Thursday, July 26, 2007

In San Francisco, They Love the Devil

[Drawing of Sutro Tower by Lee Feynves]

Ok, not exactly. But this is the second of the humorous devil-related events I've seen. I'm quoting from boingboing in near-entirety here:

[The driver of the San Francisco cab with medallion number 666] convinced assistant commission executive director Jordanna Thigpen to request that the board retire medallion No. 666 forever. Unfortunately for Byrne, the commission voted 5-1 yesterday that the number should live on. From a pre-vote San Francisco Chronicle article:
Byrne, a 30-year veteran driver, was assigned No. 666 only last August, Thigpen said, after another applicant refused to accept the number. Since then, sources said, Byrne has been involved in at least one accident -- even after taking the precaution of having the cab blessed at Mission Dolores.

"Do I believe in the Mark of the Beast myself?" Thigpen said in an interview. "No. But there is a lot of negative energy around that cab. If we can help somebody out, why not do it? If something's a nuisance, it's our duty to get rid of it, right?"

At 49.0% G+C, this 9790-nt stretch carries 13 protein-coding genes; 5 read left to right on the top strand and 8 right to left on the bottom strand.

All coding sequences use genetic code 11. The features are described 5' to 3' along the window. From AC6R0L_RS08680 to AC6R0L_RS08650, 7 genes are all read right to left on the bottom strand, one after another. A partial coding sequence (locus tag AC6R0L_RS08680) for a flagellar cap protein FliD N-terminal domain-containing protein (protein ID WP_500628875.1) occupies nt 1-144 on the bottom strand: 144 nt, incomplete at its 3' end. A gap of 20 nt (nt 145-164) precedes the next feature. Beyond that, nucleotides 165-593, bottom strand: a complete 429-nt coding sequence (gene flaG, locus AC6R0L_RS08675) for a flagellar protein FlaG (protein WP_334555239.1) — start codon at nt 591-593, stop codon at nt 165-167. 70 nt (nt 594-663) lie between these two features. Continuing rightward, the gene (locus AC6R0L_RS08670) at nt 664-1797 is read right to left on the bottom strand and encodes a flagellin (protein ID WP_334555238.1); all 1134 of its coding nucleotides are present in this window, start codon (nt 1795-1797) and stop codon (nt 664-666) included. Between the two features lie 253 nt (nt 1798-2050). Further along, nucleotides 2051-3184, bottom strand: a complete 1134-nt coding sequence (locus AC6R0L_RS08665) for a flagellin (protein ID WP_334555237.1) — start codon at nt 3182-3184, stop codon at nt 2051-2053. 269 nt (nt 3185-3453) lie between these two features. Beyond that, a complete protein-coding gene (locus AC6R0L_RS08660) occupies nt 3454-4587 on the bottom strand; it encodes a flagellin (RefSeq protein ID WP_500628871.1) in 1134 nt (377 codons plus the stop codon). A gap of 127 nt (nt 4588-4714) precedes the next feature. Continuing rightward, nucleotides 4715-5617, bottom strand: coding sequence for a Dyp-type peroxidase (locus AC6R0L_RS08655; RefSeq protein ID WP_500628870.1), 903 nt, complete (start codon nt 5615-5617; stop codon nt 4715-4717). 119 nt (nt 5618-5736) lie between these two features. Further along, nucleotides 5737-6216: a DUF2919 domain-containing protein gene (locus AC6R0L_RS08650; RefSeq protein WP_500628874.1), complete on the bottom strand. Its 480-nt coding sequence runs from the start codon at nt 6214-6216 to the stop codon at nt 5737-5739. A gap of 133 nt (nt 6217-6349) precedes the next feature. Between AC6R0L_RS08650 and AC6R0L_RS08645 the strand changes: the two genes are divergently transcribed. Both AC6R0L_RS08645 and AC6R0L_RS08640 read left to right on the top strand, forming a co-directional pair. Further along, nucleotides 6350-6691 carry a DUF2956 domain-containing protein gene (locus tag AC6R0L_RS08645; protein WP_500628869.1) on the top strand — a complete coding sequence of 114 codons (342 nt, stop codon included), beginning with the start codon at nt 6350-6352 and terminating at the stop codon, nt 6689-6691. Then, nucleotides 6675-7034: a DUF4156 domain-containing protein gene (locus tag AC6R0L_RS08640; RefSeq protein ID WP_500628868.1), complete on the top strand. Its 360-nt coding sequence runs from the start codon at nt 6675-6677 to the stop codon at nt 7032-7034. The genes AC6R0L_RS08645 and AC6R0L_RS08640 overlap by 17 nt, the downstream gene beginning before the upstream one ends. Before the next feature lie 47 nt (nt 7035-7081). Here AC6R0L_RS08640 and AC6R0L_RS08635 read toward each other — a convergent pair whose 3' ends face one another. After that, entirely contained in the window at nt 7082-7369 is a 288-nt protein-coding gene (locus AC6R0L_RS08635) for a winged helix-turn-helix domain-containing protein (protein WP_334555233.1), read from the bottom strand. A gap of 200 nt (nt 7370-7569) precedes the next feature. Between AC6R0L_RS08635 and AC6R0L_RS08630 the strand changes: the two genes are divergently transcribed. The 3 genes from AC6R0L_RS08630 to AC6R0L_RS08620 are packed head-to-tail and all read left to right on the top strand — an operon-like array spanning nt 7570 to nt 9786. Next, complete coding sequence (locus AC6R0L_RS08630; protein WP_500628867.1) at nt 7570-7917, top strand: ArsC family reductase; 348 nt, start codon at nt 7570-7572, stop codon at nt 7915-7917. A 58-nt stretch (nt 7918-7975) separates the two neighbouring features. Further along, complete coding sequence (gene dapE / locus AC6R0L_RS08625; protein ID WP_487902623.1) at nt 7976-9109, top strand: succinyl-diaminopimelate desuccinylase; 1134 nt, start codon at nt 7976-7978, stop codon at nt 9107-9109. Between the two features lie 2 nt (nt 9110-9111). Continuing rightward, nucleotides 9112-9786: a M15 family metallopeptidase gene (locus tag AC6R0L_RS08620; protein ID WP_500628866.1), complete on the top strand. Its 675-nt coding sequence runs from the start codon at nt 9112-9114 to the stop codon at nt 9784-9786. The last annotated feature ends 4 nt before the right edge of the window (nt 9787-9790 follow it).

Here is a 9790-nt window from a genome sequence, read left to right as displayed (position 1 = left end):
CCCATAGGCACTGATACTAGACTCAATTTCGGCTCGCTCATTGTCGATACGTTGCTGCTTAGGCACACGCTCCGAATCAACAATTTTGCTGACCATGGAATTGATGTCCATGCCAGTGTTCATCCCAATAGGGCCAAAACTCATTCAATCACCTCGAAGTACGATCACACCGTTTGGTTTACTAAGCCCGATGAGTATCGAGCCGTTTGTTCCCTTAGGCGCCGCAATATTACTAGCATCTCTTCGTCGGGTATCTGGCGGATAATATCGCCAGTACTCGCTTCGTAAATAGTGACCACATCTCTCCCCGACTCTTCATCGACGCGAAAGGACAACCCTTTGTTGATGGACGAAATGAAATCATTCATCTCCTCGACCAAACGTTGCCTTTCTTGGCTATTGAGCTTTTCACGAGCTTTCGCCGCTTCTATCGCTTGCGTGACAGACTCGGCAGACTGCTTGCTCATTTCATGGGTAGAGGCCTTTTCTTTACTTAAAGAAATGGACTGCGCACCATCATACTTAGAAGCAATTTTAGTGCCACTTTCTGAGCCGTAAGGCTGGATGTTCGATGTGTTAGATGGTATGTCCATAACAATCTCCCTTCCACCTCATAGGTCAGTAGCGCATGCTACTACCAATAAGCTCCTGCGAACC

A commission clerk, who asked not to be identified, said Byrne "had many deaths around him and his family" and that getting rid of the cursed number "is an idea that speaks for itself." Link
And from a post-vote article: "How dare you take Lucifer's number away," said Thomas George-Williams, president of the cab drivers union, who was sporting the red horns (at the hearing). "This is a serious issue."
A cabbie named Tom warned the commission that it was "opening a can of worms" and would soon be deluged with requests to retire other numbers. A cabbie named Barry pointed out that 666 was the address of SS Peter and Paul's Church on Filbert Street, an outfit not thought to be in Satan's pocket." Link
The original humorous devil-related San Franciscan event involved a controversy over a large monument of a cross in a public park. While many felt that it was inappropriate for the city to appear to be endorsing a particular religion, there was no agreement about what action to take: selling it on the cheap to a particular religious group was seen to favor that group. One editorial suggested selling landmarks to all interested religious groups, including selling Sutro Tower to the satanists.

Note: Thanks to dolface for finding the source of the drawing.

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